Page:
A rise in recent years of vented and flared gas from the prolific Permian Basin is still hovering near record highs, and fears are that the level could be prolonged as new wells come online in second-half 2019.

That’s according to analysts at Rystad Energy, the energy consultancy that reported this week Permian Basin flaring and venting levels have stabilized between 600 million and 650 million cubic feet per day.

New pipelines en route are expected to provide some relief.

“However, it should be noted that the significant number of new well connections in the second half of 2019 might result in a sustained high flaring level, because from an operational perspective, associated gas flaring is normal in the first two weeks following an oil well completion,” Artem Abramov, head of shale research at Rystad Energy, said in a statement.

The amount of gas flared has steadily increased, for the most part, in the Permian Basin as oil production has risen in recent years.

Source: Rystad Energy

In Texas, flaring of associated gas from initial completion beyond 10 producing days is prohibited. But that state routinely grants exemptions to the rule.

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Flaring is needed for safety reasons in some instances, and temporary flares may be used during well testing. But a lack of sufficient gas infrastructure needed to move gas, which flows along with oil from wells, to the market has prompted some oil companies to flare more often than not instead of shutting in wells and missing out of oil revenue.

Yet others consider the value of gas molecules—just like oil—when forming field development plans looking at the entire value chain.

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Chevron, for example, has a no flaring policy.

“When we consider a development area, we consider not just how many rigs it’ll take, how many wells we can drill, what the production volume is, but how do we access markets whether it’s gas or oil,” Stephen Green, president of Chevron North America E&P, said in September during an event hosted by the Center for Strategic & International Studies. “That is why we’ve had a purposeful strategy of focusing on ultimate recovery resource but also an integrated strategy of the entire value chain.”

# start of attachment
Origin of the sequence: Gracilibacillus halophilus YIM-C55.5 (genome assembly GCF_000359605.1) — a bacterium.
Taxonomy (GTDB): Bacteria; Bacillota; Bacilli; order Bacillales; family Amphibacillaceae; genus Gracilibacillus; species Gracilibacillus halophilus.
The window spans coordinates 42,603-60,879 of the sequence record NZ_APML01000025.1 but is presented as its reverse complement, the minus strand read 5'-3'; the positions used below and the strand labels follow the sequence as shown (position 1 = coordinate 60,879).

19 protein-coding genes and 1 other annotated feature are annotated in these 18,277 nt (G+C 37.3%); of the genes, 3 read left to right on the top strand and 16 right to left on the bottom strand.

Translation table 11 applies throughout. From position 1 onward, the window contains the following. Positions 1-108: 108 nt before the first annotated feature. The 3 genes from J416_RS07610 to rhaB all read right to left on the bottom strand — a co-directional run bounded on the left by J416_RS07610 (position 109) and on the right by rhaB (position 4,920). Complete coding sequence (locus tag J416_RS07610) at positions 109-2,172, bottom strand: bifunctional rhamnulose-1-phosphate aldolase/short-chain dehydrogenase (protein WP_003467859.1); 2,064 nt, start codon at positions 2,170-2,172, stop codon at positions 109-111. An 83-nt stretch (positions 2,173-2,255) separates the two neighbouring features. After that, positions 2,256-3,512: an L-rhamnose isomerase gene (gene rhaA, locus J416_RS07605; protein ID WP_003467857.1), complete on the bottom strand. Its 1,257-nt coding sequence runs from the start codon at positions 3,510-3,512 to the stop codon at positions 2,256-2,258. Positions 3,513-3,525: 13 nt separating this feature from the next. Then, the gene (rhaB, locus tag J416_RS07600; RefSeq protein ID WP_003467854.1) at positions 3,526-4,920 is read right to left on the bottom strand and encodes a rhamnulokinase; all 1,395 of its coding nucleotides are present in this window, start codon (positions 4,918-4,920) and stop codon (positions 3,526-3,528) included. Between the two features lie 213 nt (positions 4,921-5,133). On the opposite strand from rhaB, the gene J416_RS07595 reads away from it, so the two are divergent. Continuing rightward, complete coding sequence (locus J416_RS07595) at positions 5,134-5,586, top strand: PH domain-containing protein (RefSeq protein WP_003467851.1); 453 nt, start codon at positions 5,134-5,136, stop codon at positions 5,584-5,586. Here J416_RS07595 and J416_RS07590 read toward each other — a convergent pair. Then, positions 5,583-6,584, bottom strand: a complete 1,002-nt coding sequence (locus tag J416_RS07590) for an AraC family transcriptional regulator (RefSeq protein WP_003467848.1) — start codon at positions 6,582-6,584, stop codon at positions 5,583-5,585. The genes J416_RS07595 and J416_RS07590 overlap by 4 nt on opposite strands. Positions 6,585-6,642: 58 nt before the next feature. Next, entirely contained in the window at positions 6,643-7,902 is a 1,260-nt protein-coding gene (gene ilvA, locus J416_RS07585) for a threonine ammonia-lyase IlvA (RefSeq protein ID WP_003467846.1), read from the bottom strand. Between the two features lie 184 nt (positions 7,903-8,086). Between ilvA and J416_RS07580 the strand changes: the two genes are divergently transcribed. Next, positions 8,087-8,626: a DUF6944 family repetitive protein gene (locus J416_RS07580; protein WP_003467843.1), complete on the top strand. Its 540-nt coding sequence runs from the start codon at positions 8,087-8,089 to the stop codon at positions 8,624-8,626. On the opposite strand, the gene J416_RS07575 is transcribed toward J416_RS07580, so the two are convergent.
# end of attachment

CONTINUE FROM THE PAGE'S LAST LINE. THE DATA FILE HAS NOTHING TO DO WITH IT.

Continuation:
The company, like some others, sees gas as potential feedstock for petrochemicals, LNG, heating, power generation, powering drilling rigs or pumping fleets.

Rystad, however, noted there has been some improvement on the venting side, notably in New Mexico where the analyst said vented and flared gas amounts are reported separately instead of together like they are in Texas. Analysts reported that on average between 5% and 15% of the total flared and vented production stream is vented, or released without combustion.

“In particular, reported data from recent quarters shows a significant decrease in the frequency of venting relative to flaring, with only 8% of waste gas being vented,” Rystad said in a news release.

New pipelines coming online are expected to ease takeaway capacity woes. These include Kinder Morgan Inc.’s Gulf Coast Express pipeline, which provides about 2 billion cubic feet per day of natural gas capacity to Texas Gulf Coast markets.

Elsewhere, venting and flaring levels are “generally low,” Rystad said, adding the exception is North Dakota’s Bakken.

“As of Summer 2019, data from North Dakota shows that 22% to 23% of produced gas was flared—twice as much as the state would like to achieve under the current regulations,” Rystad said.

Those are flaring levels never seen before, according to Abramov.

Source: Rystad Energy